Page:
CHEW ON THIS: A Blog from our technicians- Expectations – A Two Way Street (or: Sometimes the Truth Hurts)

Posted on: July 13th, 2016 by april

Putting patient’s expectations aside, let’s talk about Doctor/Lab expectations.

  • Doctors expect that the crown, bridge, denture, partial, etc will drop right in the mouth when they get it back from the lab.
  • Doctors expect that if a case needs to be remade they should not be charged.
  • Doctors expect that the lab will accept all responsibility when a case goes wrong.
  • Labs expect that they will get an accurate impression (clear margins, correct bite, all necessary landmarks and areas needed for proper fabrication of the denture/partial).
  • Labs expect doctors will take advice or suggestions from the lab when necessary to do the case correctly. (such as a new impression, new bite registration, try-in etc)
  • Labs expect doctors will accept at least some of the responsibility when a case goes wrong, and be willing to accept some financial responsibility for the remake.

Let’s face it, no one is perfect. All restorations are custom made and require a lot of human touch. That means there are a lot of places where things may not go as easily as planned or hoped. Pretty much everything starts with the impression. If the impression is not accurate, then nothing from that point on will be accurate.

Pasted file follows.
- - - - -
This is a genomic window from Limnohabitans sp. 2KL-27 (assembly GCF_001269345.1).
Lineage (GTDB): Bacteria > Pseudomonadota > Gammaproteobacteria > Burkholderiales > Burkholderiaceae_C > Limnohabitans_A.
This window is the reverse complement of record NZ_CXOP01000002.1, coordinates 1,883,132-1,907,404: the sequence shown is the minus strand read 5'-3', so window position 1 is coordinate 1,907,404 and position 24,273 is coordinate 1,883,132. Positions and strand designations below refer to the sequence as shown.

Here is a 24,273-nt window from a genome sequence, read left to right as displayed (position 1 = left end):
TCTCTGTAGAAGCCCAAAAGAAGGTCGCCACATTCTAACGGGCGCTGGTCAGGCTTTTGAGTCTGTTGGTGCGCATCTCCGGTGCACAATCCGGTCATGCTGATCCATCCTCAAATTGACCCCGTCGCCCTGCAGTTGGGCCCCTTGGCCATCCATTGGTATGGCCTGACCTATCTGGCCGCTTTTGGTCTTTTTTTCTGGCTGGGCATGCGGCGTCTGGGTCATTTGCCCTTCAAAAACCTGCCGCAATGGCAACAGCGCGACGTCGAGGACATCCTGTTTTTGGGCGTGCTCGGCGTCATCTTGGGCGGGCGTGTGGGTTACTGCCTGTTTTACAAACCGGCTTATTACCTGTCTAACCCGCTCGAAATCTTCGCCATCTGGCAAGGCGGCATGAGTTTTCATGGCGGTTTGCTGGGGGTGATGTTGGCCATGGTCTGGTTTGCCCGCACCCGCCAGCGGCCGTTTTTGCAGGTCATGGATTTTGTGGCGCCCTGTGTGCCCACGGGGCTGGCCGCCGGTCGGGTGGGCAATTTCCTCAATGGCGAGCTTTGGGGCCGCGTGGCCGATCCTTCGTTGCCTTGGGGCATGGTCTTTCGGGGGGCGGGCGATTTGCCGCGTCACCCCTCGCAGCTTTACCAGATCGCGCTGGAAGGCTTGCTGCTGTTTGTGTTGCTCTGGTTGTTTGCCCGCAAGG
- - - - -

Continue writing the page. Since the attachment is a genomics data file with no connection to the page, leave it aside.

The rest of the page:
Doctors should really take a good hard look at the impression they are sending to the lab, to make sure everything the lab needs is there. If they are satisfied with the impression, then they should be satisfied with at least the fit of the restoration. Aesthetics are subjective. Labs can only make something fit to the model that was made from the impression the doctor sent. If it fits the model, it should fit the mouth. If not, there was a problem with the impression.

While it is true that most technicians did not go to dental school, we have gone to the school of “we know what works”. We work with the materials we use to make the restorations every day and have come across most situations and know when a material is not suitable for certain applications. We see when we’ve tried to give the doctors what they request and they fail. We learn from them and try to avoid and inform.

Doctors should expect the lab to let them know when more information is required (such as a new impression, bite instructions, etc).

Labs should expect the doctors to be willing to take their suggestions or requests seriously and not as an insult to their ability.

Communication without egos is the best way for everyone (including the patient) to get what they expect.

Here is an example of some the impressions/models we receive from some of our doctors that we would require more information for: